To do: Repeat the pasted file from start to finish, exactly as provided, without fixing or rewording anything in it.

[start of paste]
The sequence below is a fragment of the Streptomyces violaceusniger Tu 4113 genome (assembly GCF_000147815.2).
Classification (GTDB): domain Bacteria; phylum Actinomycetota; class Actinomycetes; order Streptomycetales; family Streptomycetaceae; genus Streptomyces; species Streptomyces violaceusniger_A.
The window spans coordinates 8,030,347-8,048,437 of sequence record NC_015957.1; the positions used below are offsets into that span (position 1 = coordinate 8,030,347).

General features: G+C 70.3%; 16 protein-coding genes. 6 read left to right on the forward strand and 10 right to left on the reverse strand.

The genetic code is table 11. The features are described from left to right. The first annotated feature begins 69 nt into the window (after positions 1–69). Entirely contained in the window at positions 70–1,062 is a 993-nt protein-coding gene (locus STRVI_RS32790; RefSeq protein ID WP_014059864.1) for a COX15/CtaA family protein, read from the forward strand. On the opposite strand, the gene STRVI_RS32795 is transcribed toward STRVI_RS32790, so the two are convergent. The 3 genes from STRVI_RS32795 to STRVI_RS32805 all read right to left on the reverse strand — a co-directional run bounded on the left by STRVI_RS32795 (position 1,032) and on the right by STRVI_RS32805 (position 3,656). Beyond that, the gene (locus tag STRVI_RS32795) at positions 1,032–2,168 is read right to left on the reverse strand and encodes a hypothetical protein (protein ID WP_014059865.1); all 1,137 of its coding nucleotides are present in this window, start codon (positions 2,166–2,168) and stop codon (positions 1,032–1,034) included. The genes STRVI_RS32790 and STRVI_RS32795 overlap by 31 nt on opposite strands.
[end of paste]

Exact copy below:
The sequence below is a fragment of the Streptomyces violaceusniger Tu 4113 genome (assembly GCF_000147815.2).
Classification (GTDB): domain Bacteria; phylum Actinomycetota; class Actinomycetes; order Streptomycetales; family Streptomycetaceae; genus Streptomyces; species Streptomyces violaceusniger_A.
The window spans coordinates 8,030,347-8,048,437 of sequence record NC_015957.1; the positions used below are offsets into that span (position 1 = coordinate 8,030,347).

General features: G+C 70.3%; 16 protein-coding genes. 6 read left to right on the forward strand and 10 right to left on the reverse strand.

The genetic code is table 11. The features are described from left to right. The first annotated feature begins 69 nt into the window (after positions 1–69). Entirely contained in the window at positions 70–1,062 is a 993-nt protein-coding gene (locus STRVI_RS32790; RefSeq protein ID WP_014059864.1) for a COX15/CtaA family protein, read from the forward strand. On the opposite strand, the gene STRVI_RS32795 is transcribed toward STRVI_RS32790, so the two are convergent. The 3 genes from STRVI_RS32795 to STRVI_RS32805 all read right to left on the reverse strand — a co-directional run bounded on the left by STRVI_RS32795 (position 1,032) and on the right by STRVI_RS32805 (position 3,656). Beyond that, the gene (locus tag STRVI_RS32795) at positions 1,032–2,168 is read right to left on the reverse strand and encodes a hypothetical protein (protein ID WP_014059865.1); all 1,137 of its coding nucleotides are present in this window, start codon (positions 2,166–2,168) and stop codon (positions 1,032–1,034) included. The genes STRVI_RS32790 and STRVI_RS32795 overlap by 31 nt on opposite strands.